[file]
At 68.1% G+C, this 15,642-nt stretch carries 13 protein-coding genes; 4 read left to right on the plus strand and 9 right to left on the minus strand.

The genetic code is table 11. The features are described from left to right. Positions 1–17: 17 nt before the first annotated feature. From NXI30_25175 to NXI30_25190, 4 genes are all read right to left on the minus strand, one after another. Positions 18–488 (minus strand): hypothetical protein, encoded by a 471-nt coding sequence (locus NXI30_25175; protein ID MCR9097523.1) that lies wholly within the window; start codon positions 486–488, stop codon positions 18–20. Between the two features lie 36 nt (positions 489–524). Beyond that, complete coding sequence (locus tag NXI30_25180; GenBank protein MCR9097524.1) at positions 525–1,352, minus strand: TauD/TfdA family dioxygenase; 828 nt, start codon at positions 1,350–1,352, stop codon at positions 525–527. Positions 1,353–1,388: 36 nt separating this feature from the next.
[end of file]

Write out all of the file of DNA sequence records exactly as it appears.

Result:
At 68.1% G+C, this 15,642-nt stretch carries 13 protein-coding genes; 4 read left to right on the plus strand and 9 right to left on the minus strand.

The genetic code is table 11. The features are described from left to right. Positions 1–17: 17 nt before the first annotated feature. From NXI30_25175 to NXI30_25190, 4 genes are all read right to left on the minus strand, one after another. Positions 18–488 (minus strand): hypothetical protein, encoded by a 471-nt coding sequence (locus NXI30_25175; protein ID MCR9097523.1) that lies wholly within the window; start codon positions 486–488, stop codon positions 18–20. Between the two features lie 36 nt (positions 489–524). Beyond that, complete coding sequence (locus tag NXI30_25180; GenBank protein MCR9097524.1) at positions 525–1,352, minus strand: TauD/TfdA family dioxygenase; 828 nt, start codon at positions 1,350–1,352, stop codon at positions 525–527. Positions 1,353–1,388: 36 nt separating this feature from the next.